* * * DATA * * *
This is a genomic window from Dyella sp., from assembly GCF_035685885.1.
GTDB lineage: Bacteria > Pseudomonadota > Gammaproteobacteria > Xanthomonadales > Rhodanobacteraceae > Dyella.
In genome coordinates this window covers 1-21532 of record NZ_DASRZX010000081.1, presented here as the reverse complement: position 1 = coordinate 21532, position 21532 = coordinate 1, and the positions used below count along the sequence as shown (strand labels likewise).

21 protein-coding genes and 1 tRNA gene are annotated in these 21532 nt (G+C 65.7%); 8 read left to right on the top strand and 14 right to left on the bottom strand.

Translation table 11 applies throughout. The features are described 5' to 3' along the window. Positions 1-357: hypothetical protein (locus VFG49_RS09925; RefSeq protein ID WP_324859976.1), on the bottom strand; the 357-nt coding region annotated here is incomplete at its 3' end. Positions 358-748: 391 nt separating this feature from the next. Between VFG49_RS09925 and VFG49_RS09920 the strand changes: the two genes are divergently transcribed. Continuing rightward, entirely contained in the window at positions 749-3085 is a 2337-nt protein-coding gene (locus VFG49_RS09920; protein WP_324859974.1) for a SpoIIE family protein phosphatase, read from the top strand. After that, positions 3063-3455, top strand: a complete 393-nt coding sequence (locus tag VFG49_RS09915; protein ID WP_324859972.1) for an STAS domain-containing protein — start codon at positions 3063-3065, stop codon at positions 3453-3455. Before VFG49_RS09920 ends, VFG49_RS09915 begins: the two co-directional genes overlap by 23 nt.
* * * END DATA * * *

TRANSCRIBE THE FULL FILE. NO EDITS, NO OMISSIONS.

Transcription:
This is a genomic window from Dyella sp., from assembly GCF_035685885.1.
GTDB lineage: Bacteria > Pseudomonadota > Gammaproteobacteria > Xanthomonadales > Rhodanobacteraceae > Dyella.
In genome coordinates this window covers 1-21532 of record NZ_DASRZX010000081.1, presented here as the reverse complement: position 1 = coordinate 21532, position 21532 = coordinate 1, and the positions used below count along the sequence as shown (strand labels likewise).

21 protein-coding genes and 1 tRNA gene are annotated in these 21532 nt (G+C 65.7%); 8 read left to right on the top strand and 14 right to left on the bottom strand.

Translation table 11 applies throughout. The features are described 5' to 3' along the window. Positions 1-357: hypothetical protein (locus VFG49_RS09925; RefSeq protein ID WP_324859976.1), on the bottom strand; the 357-nt coding region annotated here is incomplete at its 3' end. Positions 358-748: 391 nt separating this feature from the next. Between VFG49_RS09925 and VFG49_RS09920 the strand changes: the two genes are divergently transcribed. Continuing rightward, entirely contained in the window at positions 749-3085 is a 2337-nt protein-coding gene (locus VFG49_RS09920; protein WP_324859974.1) for a SpoIIE family protein phosphatase, read from the top strand. After that, positions 3063-3455, top strand: a complete 393-nt coding sequence (locus tag VFG49_RS09915; protein ID WP_324859972.1) for an STAS domain-containing protein — start codon at positions 3063-3065, stop codon at positions 3453-3455. Before VFG49_RS09920 ends, VFG49_RS09915 begins: the two co-directional genes overlap by 23 nt.